Pianos, violins, synths (a lot of synths, that sound amazing at that), orchestras, choruses, cellos, drums, FX, you name it, N.I. Komplete has it. We’ve provided a video below that demos some of the sounds if you want to take a look. At the end of the day, there are some cheaper and even free VST’s if you want to save some cash and mess around first before dropping a load of cash on some Native Instrument sounds. Check out VST Planet for some free sounds.
Studio Monitor Speakers
Our pick: KRK RP6G3-NA Rokit 6 Generation 3
This was a pretty easy choice when it came to choosing the most solid overall pair of studio monitor speakers. We know those who swear by their monitors, even when it comes to producing. In our opinion and experience, we enjoy our studio headphones for producing, but when it comes to getting that mix down or merely listening to music leisurely, it’s time to bust out the studio monitor speakers. There are some relatively affordable choices out there when it comes to monitors (unless you’re a studio snob, you’ll want a thousand dollar pair, but we’re not like that are we?). The entire Rokit series by KRK equipment is worth looking at, but we went with the KRK RP6G3-NA due to the user reviews to give us confidence in the purchase. Keep into consideration you’ll have to buy two separately.
Our pick: Rode NTK
Well, this is definitely a relatively pricey microphone, but after much debate and brainstorming we had to go with a higher price-point when it comes to a mic. A microphone isn’t something you want to sacrifice quality for. You can always check out their Rode NT1-A microphone for a cheaper alternative that still gives you great quality at a more affordable price. Also know that in order to work a condenser microphone, you’ll need some phantom power (an external power source) to make it work properly. However, if you’re purchasing an audio interface (which we recommend if you’re using a mic), that’ll provide the power for you.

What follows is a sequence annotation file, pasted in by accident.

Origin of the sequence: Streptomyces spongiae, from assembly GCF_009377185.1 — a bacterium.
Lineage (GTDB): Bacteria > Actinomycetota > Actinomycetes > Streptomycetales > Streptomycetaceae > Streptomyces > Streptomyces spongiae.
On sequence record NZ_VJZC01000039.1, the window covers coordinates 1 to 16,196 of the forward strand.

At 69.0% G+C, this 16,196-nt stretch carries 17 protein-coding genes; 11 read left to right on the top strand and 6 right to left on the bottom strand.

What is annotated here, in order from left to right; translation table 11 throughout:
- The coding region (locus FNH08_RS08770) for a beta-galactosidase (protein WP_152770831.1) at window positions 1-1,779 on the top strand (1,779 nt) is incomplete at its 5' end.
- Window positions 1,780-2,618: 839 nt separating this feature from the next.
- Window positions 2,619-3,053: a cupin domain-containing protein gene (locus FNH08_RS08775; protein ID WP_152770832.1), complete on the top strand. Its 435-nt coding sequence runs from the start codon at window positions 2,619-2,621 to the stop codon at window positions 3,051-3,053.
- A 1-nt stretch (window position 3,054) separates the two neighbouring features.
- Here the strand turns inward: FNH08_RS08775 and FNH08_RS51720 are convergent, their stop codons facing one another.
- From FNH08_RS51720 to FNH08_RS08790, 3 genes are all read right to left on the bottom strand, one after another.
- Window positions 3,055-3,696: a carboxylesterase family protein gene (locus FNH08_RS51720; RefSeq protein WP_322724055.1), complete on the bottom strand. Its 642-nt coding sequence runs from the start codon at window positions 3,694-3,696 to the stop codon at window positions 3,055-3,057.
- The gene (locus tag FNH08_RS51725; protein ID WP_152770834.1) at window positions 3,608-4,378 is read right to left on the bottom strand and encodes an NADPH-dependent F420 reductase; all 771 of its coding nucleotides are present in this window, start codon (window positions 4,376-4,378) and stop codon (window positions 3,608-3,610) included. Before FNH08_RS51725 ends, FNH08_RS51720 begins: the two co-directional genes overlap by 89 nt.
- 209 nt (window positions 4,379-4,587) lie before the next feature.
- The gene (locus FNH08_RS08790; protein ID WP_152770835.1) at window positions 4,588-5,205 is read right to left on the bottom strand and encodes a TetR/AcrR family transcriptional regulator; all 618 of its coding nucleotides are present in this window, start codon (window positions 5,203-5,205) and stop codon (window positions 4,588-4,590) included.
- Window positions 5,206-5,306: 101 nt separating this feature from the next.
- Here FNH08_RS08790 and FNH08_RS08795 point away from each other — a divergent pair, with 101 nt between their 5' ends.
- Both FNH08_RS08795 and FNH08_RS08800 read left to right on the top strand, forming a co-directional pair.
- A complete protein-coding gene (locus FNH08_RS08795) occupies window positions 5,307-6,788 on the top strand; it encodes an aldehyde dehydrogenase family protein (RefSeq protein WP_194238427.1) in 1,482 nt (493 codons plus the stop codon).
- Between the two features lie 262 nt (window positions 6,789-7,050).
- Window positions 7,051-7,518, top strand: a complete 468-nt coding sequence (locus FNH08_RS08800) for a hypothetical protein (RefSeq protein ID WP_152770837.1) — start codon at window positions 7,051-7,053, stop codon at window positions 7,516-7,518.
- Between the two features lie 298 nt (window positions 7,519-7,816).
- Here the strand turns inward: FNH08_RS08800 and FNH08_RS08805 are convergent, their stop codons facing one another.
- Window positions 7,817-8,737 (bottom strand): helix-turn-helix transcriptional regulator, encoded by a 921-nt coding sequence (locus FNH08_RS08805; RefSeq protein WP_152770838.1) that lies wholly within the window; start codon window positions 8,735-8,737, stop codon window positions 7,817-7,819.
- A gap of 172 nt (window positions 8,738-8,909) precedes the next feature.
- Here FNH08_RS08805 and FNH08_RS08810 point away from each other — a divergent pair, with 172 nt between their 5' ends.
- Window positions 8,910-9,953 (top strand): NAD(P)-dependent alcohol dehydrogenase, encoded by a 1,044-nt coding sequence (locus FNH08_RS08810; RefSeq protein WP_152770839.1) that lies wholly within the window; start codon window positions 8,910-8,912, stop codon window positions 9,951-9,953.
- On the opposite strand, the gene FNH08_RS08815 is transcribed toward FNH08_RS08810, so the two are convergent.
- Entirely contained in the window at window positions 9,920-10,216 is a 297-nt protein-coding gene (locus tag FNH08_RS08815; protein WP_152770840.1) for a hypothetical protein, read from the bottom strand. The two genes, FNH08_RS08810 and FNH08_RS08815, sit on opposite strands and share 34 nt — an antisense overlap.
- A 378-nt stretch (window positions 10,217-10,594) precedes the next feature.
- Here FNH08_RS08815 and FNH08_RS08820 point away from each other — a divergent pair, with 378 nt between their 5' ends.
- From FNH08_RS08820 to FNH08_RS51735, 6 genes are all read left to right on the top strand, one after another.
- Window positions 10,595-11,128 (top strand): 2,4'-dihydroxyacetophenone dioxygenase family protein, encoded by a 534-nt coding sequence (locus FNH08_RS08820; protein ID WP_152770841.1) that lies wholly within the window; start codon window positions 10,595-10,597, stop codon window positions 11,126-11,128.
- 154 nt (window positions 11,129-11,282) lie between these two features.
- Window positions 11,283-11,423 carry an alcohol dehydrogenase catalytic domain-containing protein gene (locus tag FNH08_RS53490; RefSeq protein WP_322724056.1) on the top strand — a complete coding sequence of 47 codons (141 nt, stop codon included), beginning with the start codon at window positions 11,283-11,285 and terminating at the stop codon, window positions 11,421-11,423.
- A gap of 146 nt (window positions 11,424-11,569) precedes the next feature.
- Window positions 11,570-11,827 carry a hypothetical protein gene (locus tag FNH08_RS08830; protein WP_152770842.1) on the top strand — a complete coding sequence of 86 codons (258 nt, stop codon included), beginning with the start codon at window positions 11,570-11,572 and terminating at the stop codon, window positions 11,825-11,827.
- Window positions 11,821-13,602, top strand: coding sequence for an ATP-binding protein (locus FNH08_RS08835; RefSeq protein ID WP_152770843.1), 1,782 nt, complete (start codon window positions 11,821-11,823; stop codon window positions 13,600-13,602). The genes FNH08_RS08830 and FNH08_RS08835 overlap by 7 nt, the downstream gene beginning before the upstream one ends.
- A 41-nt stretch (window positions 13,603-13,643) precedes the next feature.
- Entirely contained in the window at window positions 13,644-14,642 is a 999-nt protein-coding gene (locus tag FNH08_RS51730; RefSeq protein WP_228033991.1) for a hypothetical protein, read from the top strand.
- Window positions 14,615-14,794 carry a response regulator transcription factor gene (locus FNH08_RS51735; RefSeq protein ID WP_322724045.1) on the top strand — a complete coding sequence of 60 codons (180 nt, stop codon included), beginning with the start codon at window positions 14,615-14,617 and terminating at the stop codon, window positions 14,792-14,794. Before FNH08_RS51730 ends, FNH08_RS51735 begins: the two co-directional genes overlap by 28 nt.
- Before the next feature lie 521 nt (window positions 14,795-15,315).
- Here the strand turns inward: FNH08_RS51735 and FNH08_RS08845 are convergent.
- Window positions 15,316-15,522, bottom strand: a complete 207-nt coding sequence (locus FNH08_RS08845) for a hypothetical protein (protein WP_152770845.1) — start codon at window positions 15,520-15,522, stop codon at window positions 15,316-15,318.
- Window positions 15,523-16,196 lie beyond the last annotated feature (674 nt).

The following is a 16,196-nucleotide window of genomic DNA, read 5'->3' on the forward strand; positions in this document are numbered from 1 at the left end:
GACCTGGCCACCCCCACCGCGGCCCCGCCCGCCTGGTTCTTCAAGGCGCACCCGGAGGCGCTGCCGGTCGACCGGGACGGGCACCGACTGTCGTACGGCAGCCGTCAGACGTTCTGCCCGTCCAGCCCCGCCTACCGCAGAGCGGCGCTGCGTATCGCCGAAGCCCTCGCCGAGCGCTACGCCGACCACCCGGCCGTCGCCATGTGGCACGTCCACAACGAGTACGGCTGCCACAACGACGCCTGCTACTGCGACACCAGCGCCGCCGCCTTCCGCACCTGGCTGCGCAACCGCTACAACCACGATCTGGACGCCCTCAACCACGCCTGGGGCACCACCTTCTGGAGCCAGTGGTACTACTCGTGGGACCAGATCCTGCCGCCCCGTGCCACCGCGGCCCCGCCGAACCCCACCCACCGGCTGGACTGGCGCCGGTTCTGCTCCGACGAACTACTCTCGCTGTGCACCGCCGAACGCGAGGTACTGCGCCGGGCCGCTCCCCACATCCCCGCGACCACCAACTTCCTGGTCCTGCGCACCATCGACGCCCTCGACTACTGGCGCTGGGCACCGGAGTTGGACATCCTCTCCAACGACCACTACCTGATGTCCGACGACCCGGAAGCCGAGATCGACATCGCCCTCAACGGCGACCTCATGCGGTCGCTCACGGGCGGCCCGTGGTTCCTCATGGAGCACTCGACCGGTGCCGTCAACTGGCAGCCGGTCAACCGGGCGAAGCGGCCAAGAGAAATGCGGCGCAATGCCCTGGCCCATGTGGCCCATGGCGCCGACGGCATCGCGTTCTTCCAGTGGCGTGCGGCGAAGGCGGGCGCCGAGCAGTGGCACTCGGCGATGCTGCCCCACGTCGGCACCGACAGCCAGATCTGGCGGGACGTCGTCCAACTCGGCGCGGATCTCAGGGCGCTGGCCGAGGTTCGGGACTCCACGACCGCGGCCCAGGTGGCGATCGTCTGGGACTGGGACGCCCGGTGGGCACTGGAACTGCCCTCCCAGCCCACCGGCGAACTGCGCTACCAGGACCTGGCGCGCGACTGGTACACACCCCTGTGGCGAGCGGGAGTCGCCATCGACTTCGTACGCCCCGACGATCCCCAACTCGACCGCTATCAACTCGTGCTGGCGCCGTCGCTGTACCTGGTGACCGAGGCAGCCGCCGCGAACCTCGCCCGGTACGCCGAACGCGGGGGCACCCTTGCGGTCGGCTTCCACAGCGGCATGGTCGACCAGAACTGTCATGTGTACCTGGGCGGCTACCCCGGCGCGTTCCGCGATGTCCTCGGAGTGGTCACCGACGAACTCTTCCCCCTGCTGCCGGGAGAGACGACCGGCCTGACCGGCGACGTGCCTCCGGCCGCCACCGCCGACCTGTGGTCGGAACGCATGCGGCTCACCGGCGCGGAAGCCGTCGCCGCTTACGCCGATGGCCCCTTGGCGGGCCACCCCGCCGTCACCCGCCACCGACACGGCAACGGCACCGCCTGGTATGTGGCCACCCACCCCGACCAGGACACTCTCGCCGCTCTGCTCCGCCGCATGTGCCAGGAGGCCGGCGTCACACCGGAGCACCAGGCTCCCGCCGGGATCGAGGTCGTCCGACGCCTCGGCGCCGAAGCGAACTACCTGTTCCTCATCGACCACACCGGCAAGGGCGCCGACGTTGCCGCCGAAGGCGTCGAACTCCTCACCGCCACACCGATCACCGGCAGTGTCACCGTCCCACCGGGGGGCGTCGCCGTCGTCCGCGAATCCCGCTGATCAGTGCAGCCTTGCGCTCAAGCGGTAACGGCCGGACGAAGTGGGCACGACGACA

The Rode NTK is one of the best out there, period. Although we ultimately recommend grabbing a real condenser microphone even if you’re starting out, there are USB mics available that bypass a few steps. If you want a cheaper, more simpler solution that doesn’t require an audio interface, check out our top 10 best USB microphones article.
The best music equipment and production gear
Whether you’re looking for how to build a home studio to record music in, which music production gear is best or merely some information on recording equipment, we hope this article helped you. If there’s any way we can improve this or you don’t agree with our choices for the top models, we are open to every and any type of criticism. We’ll take your opinions into careful consideration as we update this article as new gear comes out. Also feel free to share your music in the comments, we’re always interested in hearing our readers tunes! Good luck and have fun with your creativity endeavors.
As previously explained, we made music using only samples (with a computer and headphones of course) for nearly 8 years until we bought our first MIDI keyboard, audio interface, and microphone. Nowadays with technological advancements, it’s not about the gear, but the musician. There’s always time to save money to upgrade your setup later on, so if you want to get going easily and already have a computer and pair of headphones, grabbing a MIDI keyboard and some sounds for the time being may be all you need. On the other hand, some may want to start singing or rapping and need a microphone and audio interface. It all depends on your needs.